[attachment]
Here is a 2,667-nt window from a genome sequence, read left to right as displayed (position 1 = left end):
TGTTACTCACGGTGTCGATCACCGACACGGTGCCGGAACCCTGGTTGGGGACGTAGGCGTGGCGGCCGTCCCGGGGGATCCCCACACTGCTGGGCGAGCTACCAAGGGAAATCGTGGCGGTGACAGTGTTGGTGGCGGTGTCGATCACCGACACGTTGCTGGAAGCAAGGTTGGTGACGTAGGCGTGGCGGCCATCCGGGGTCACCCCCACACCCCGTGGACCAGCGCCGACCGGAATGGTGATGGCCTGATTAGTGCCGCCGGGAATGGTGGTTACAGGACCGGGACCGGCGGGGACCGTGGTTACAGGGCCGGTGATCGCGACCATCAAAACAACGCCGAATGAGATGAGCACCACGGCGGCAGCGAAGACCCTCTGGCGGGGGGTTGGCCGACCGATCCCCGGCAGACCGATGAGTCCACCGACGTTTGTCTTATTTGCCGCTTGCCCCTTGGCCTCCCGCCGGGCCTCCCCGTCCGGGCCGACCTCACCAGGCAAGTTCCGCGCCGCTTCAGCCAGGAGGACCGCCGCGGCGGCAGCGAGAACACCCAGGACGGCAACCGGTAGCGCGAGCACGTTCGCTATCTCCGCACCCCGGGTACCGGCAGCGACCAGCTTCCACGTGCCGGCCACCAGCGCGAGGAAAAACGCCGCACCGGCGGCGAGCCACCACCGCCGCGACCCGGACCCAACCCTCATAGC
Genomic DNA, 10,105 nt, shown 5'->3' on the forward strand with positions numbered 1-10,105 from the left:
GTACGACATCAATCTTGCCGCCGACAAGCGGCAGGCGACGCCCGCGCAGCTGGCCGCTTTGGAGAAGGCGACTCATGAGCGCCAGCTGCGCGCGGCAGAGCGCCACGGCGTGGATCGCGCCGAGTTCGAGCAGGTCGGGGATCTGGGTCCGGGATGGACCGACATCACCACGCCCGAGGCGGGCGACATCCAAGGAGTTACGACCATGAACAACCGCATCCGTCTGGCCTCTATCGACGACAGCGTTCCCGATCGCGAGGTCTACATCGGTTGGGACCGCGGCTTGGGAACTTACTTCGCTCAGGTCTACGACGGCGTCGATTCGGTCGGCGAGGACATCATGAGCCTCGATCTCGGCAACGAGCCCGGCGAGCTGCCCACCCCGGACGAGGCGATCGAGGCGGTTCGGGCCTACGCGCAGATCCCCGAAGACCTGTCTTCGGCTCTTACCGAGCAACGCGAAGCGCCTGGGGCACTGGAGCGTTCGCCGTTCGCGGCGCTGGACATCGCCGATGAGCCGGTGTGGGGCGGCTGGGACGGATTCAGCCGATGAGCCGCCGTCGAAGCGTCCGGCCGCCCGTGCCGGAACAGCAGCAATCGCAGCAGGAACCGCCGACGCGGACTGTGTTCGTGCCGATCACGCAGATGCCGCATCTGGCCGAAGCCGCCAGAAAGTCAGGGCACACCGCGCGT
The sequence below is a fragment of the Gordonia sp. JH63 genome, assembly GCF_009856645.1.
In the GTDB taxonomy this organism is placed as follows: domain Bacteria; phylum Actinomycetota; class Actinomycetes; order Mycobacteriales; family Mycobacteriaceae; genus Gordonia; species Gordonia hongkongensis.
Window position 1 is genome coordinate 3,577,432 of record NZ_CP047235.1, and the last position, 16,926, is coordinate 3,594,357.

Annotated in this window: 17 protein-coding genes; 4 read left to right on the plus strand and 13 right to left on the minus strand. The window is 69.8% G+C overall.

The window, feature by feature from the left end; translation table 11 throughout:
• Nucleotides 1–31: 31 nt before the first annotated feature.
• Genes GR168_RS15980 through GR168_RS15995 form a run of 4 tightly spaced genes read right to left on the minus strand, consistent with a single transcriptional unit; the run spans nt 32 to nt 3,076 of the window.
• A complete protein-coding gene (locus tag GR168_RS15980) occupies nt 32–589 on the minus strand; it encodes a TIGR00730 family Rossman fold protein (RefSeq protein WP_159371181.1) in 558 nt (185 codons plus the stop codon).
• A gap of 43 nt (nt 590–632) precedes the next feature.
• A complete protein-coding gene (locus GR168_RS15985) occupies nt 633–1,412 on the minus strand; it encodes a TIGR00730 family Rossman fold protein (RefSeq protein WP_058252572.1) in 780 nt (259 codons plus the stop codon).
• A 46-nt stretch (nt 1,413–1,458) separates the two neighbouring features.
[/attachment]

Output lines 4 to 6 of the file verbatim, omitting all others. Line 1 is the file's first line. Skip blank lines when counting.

GTACGACATCAATCTTGCCGCCGACAAGCGGCAGGCGACGCCCGCGCAGCTGGCCGCTTTGGAGAAGGCGACTCATGAGCGCCAGCTGCGCGCGGCAGAGCGCCACGGCGTGGATCGCGCCGAGTTCGAGCAGGTCGGGGATCTGGGTCCGGGATGGACCGACATCACCACGCCCGAGGCGGGCGACATCCAAGGAGTTACGACCATGAACAACCGCATCCGTCTGGCCTCTATCGACGACAGCGTTCCCGATCGCGAGGTCTACATCGGTTGGGACCGCGGCTTGGGAACTTACTTCGCTCAGGTCTACGACGGCGTCGATTCGGTCGGCGAGGACATCATGAGCCTCGATCTCGGCAACGAGCCCGGCGAGCTGCCCACCCCGGACGAGGCGATCGAGGCGGTTCGGGCCTACGCGCAGATCCCCGAAGACCTGTCTTCGGCTCTTACCGAGCAACGCGAAGCGCCTGGGGCACTGGAGCGTTCGCCGTTCGCGGCGCTGGACATCGCCGATGAGCCGGTGTGGGGCGGCTGGGACGGATTCAGCCGATGAGCCGCCGTCGAAGCGTCCGGCCGCCCGTGCCGGAACAGCAGCAATCGCAGCAGGAACCGCCGACGCGGACTGTGTTCGTGCCGATCACGCAGATGCCGCATCTGGCCGAAGCCGCCAGAAAGTCAGGGCACACCGCGCGT
The sequence below is a fragment of the Gordonia sp. JH63 genome, assembly GCF_009856645.1.
In the GTDB taxonomy this organism is placed as follows: domain Bacteria; phylum Actinomycetota; class Actinomycetes; order Mycobacteriales; family Mycobacteriaceae; genus Gordonia; species Gordonia hongkongensis.